Archive for January 9, 2008

How To Make Your Speeches Inspirational? The Key Lessons From The Art Of Inspirational Speaking

January 9, 2008

It has been years since I visited Cheng San Toastmasters Club. This is one of the first few Toastmasters Clubs that I visited when I became a Toastmaster more than a decade ago. The meeting venue has changed; the conference room has been shifted and it now holds a much larger meeting table. But the people’s warmth and friendliness has remained.

Coincidentally, a few senior Toastmasters from the Club have also returned tonight to actively attend the meeting after months and years of absence. They are the friends I’ve made during my very first visit to the Club. What a wonderful rendezvous!

As an invited Evaluator, I got to listen and evaluate the speech projects, especially the inspirational speech. In addition, I’ve also managed to share some of my recommendations with the speakers personally during the chit-chatting after the meeting regarding “The Art of Inspirational Speaking”.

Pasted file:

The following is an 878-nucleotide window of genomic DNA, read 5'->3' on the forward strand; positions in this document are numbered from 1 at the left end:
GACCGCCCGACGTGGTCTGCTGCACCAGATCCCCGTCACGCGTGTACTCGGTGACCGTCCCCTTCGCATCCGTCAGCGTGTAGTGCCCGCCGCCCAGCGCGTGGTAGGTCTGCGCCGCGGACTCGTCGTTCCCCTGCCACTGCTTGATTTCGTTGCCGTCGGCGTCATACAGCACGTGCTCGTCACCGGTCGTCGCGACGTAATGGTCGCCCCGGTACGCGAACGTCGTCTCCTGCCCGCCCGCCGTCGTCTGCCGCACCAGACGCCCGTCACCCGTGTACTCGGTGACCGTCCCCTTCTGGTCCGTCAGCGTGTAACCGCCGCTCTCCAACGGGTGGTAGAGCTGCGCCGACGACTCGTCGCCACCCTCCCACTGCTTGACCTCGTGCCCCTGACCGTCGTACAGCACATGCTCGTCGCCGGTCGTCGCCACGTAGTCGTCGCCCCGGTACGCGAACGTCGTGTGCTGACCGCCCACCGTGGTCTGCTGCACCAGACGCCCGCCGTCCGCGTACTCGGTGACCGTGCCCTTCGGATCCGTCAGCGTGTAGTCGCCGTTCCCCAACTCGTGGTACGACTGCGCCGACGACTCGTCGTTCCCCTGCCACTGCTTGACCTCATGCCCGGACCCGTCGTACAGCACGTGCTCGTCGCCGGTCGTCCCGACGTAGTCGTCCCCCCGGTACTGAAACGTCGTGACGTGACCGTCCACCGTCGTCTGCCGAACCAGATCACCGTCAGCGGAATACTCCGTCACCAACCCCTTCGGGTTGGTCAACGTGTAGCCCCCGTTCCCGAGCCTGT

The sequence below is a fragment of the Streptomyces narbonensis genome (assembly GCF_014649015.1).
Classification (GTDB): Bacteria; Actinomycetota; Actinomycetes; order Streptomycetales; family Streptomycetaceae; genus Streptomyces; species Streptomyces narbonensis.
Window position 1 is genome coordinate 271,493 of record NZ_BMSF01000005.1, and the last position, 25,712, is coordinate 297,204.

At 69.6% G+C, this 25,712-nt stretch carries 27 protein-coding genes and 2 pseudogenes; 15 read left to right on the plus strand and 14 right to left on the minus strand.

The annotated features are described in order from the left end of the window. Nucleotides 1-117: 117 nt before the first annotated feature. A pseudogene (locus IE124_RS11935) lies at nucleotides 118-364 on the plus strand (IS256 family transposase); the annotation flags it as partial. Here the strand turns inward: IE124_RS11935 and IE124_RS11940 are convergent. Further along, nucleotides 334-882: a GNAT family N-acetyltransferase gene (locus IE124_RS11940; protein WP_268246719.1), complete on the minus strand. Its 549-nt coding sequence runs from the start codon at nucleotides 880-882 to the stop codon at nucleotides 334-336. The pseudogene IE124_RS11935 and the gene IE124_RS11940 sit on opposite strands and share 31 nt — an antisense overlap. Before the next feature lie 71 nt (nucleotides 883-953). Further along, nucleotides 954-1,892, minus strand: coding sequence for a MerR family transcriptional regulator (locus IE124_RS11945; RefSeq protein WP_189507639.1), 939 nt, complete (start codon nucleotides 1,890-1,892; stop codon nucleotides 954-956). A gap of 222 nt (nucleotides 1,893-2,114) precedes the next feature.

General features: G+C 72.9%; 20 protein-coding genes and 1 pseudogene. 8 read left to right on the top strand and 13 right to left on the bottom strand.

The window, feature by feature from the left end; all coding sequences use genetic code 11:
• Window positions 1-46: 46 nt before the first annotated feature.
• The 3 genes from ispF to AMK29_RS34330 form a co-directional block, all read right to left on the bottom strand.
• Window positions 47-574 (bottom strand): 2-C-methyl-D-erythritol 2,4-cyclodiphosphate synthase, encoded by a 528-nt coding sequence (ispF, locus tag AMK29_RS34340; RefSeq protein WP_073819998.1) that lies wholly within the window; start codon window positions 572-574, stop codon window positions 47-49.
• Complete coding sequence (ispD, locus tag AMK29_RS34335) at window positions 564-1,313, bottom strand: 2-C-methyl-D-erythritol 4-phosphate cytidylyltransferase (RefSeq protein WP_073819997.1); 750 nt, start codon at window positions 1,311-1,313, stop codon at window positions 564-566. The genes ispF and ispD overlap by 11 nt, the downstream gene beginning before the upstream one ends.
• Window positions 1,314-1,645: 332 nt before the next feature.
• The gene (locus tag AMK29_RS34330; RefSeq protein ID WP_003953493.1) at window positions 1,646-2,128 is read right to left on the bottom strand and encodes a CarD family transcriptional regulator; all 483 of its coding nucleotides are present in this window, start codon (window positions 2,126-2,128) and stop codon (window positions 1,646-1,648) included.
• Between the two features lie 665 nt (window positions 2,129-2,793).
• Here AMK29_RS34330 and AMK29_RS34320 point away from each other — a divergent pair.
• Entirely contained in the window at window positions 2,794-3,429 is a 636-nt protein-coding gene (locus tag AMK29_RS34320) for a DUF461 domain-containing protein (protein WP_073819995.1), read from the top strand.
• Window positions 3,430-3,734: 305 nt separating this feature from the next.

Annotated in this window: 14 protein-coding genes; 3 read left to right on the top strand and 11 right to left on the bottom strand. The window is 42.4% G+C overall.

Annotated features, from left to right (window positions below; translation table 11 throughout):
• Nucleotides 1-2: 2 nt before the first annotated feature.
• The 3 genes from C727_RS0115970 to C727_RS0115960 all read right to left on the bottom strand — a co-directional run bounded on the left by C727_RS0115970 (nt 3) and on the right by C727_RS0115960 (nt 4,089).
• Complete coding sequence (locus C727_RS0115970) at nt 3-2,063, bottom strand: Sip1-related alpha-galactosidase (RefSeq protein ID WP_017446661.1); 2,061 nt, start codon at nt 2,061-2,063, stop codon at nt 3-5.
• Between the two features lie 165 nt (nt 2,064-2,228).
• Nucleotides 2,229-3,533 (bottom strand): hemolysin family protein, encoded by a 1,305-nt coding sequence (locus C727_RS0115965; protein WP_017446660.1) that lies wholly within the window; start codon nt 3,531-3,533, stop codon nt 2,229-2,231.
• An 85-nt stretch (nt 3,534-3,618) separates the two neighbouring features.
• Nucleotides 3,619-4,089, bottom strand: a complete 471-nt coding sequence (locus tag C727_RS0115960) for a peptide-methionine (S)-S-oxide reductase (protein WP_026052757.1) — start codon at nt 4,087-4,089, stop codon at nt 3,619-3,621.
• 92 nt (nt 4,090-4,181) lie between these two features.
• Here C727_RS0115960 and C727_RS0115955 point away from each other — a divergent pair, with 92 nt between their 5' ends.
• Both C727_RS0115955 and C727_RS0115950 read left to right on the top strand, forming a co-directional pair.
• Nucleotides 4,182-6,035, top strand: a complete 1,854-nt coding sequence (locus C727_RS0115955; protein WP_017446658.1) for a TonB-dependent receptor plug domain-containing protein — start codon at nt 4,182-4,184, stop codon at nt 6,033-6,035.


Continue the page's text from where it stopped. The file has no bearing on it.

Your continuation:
Here are some of the key lessons:

1. If you have to refer to the audience, always leave a better after-taste. At the beginning of your speech, avoid putting the audience down as a strategy, especially if your speaking time is short. It will only serve as an uphill battle to uplift their spirit later on.

2. Critically understand the differences between an informative talk and an inspirational speech. A speech that is intended to inspire usually does not center on mere technical details or a series of steps or bullet points. It has to focus on tugging at the heartstrings of the audience and establish an emotional appeal towards greater goals. Study the differences, this will critically affect the way you design your speeches.

3. Focus a lot on your rapport and connection with the audience more than anything. Rapport makes the audience trust you and connection leads the audience to want more of you. You must have rapport and connection (R and C) always if you truly want to be an inspirational speaker.

4. Ensure that your speech has a simple structure and is easy to follow. The simplicity criteria holds true here. You must be able to let your audience make sense of what you are saying, instead of confusing them. If they can follow your speech, then they can get your message.

It’s always a joy and pride to share. It’s even grander and gracious to inspire. Go ahead to make that difference.

Go forth to Excel Beyond Excellence!